London news If we're talking blood clots, let's talk about women's contraceptive burden Uk news
MetiNews.Com - 'We need to start prioritising women's health,' says reporter Lucy Williamson
Breaking News ! The 12 - our new FREE email with all the news you need Invalid EmailSomething went wrong, please try again later.I'M INWhen you subscribe we will use the information you provide to send you these newsletters. Sometimes they’ll include recommendations for other related newsletters or services we offer. OurPrivacy Noticeexplains more about how we use your data, and your rights. You can unsubscribe at any time.Thank you for subscribingWe have more newslettersShow meSee ourprivacy notice Yesterday, the European Medicines Agency 's safety committee concluded that “unusual blood clots with low blood platelets should be listed as very rare side effects” of the Oxford/AstraZeneca vaccine. The UK's vaccine advisory body said that under 30s were now to be offered an alternative jab to AstraZeneca due to the blood clots issue. The blood clot risk is extremely low (only 19 people have died from the clots out of the 20 million people to have received the vaccine in the UK) for the vaccine while the risks of developing a clot from the contraceptive pill are much greater.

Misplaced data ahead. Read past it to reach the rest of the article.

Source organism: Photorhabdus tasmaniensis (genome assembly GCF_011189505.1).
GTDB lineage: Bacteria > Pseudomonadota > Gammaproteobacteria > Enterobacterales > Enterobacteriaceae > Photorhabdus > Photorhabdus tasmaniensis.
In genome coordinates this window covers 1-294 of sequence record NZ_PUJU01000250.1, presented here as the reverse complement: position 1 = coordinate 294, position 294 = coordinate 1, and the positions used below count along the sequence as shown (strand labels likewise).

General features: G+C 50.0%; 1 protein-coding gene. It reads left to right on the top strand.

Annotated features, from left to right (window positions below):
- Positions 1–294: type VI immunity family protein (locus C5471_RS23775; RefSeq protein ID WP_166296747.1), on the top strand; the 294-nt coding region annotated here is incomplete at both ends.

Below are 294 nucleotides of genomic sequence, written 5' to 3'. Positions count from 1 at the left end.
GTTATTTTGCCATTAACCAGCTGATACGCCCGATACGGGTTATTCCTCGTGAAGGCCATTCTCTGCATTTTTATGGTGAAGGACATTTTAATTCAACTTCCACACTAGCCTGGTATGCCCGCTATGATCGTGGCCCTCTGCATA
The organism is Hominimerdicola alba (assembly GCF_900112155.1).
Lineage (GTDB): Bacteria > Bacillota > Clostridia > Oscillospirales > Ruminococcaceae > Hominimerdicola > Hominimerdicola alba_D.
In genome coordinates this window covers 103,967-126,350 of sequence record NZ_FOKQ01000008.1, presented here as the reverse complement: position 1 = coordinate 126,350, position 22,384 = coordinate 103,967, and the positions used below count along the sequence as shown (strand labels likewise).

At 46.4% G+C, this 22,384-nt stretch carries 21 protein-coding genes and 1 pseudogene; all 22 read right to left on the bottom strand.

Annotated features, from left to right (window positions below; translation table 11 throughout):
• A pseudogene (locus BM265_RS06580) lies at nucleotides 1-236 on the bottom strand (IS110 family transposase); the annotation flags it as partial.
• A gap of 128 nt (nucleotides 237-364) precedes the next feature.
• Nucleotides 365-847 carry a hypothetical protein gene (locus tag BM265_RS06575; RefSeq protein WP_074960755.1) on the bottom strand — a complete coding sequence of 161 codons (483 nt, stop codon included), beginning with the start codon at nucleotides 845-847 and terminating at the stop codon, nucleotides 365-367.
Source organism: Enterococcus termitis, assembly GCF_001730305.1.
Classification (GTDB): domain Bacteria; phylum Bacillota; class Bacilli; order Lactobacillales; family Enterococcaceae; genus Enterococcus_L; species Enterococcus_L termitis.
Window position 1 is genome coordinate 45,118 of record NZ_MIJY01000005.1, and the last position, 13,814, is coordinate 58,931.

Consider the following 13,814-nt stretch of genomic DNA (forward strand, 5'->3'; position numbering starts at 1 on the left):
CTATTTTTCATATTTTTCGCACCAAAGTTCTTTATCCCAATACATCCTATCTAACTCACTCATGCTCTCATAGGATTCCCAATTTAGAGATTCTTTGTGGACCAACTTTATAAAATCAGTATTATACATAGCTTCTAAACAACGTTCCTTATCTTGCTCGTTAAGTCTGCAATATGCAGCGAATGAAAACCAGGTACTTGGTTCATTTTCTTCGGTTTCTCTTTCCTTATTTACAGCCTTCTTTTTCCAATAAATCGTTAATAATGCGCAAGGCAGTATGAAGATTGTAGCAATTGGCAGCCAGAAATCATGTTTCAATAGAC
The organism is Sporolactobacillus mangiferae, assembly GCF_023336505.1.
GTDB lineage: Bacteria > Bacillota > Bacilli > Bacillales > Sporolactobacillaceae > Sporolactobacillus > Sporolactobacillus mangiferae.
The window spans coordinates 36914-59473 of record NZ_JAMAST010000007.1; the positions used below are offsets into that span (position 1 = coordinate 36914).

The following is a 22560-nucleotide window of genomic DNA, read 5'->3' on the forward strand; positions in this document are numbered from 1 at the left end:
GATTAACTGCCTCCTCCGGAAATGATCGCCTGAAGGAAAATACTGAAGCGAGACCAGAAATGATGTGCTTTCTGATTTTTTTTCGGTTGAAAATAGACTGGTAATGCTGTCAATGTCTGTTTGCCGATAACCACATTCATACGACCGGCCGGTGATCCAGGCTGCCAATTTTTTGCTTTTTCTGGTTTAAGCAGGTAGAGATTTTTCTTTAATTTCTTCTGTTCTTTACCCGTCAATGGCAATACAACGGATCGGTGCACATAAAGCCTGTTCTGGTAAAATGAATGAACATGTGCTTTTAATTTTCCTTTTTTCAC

.0004%. For the combined pill, the estimated incidence increases; to about five per 10,000 women per year. This works out at a risk of one in 2,000 or 0.05%. As someone who was prescribed the contraceptive pill ‘Rigevidon’ for a number of years, many young women like myself are left wondering, where was this energy when it comes to prescribing contraceptive pills? On this backdrop, Health Secretary Matt Hancock told LBC that this policy change on the AstraZeneca alternative vaccines was “out of an abundance of caution”, which leaves us wondering: So you agree Matt Hancock? A blood clot risk is enough to change policy? If we are accepting that the risk modelling used for the vaccine is sound and reliable, why aren’t we applying this scrutiny across the board? While one statistic has caused uproar, the other is seen as an accepted and necessary risk as women take on the burden of contraception. A burden that includes other side effects like weight gain, depression, and acne.
Source = MetiNews.Com